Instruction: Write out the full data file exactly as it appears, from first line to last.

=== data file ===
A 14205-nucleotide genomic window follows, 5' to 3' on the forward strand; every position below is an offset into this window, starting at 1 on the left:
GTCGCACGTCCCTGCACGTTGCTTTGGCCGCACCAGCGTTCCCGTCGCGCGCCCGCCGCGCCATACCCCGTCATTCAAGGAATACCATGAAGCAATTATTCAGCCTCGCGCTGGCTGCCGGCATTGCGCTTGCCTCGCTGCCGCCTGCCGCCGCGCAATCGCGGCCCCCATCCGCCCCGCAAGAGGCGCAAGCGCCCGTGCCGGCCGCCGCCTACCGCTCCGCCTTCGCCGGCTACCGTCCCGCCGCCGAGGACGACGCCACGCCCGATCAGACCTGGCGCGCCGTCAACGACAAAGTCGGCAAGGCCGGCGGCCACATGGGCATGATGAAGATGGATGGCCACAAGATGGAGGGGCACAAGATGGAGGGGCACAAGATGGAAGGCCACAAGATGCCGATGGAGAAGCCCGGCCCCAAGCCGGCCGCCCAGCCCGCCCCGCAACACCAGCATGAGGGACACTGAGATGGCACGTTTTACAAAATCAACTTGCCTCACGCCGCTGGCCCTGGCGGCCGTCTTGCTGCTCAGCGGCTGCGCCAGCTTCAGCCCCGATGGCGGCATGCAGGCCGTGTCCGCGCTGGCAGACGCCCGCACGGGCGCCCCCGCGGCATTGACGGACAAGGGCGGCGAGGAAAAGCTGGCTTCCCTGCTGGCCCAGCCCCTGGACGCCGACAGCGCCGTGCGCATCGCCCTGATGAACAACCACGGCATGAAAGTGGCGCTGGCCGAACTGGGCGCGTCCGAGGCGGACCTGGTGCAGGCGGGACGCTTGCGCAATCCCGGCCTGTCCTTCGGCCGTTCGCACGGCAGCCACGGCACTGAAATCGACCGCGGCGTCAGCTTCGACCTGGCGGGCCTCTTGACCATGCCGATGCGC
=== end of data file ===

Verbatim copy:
A 14205-nucleotide genomic window follows, 5' to 3' on the forward strand; every position below is an offset into this window, starting at 1 on the left:
GTCGCACGTCCCTGCACGTTGCTTTGGCCGCACCAGCGTTCCCGTCGCGCGCCCGCCGCGCCATACCCCGTCATTCAAGGAATACCATGAAGCAATTATTCAGCCTCGCGCTGGCTGCCGGCATTGCGCTTGCCTCGCTGCCGCCTGCCGCCGCGCAATCGCGGCCCCCATCCGCCCCGCAAGAGGCGCAAGCGCCCGTGCCGGCCGCCGCCTACCGCTCCGCCTTCGCCGGCTACCGTCCCGCCGCCGAGGACGACGCCACGCCCGATCAGACCTGGCGCGCCGTCAACGACAAAGTCGGCAAGGCCGGCGGCCACATGGGCATGATGAAGATGGATGGCCACAAGATGGAGGGGCACAAGATGGAGGGGCACAAGATGGAAGGCCACAAGATGCCGATGGAGAAGCCCGGCCCCAAGCCGGCCGCCCAGCCCGCCCCGCAACACCAGCATGAGGGACACTGAGATGGCACGTTTTACAAAATCAACTTGCCTCACGCCGCTGGCCCTGGCGGCCGTCTTGCTGCTCAGCGGCTGCGCCAGCTTCAGCCCCGATGGCGGCATGCAGGCCGTGTCCGCGCTGGCAGACGCCCGCACGGGCGCCCCCGCGGCATTGACGGACAAGGGCGGCGAGGAAAAGCTGGCTTCCCTGCTGGCCCAGCCCCTGGACGCCGACAGCGCCGTGCGCATCGCCCTGATGAACAACCACGGCATGAAAGTGGCGCTGGCCGAACTGGGCGCGTCCGAGGCGGACCTGGTGCAGGCGGGACGCTTGCGCAATCCCGGCCTGTCCTTCGGCCGTTCGCACGGCAGCCACGGCACTGAAATCGACCGCGGCGTCAGCTTCGACCTGGCGGGCCTCTTGACCATGCCGATGCGC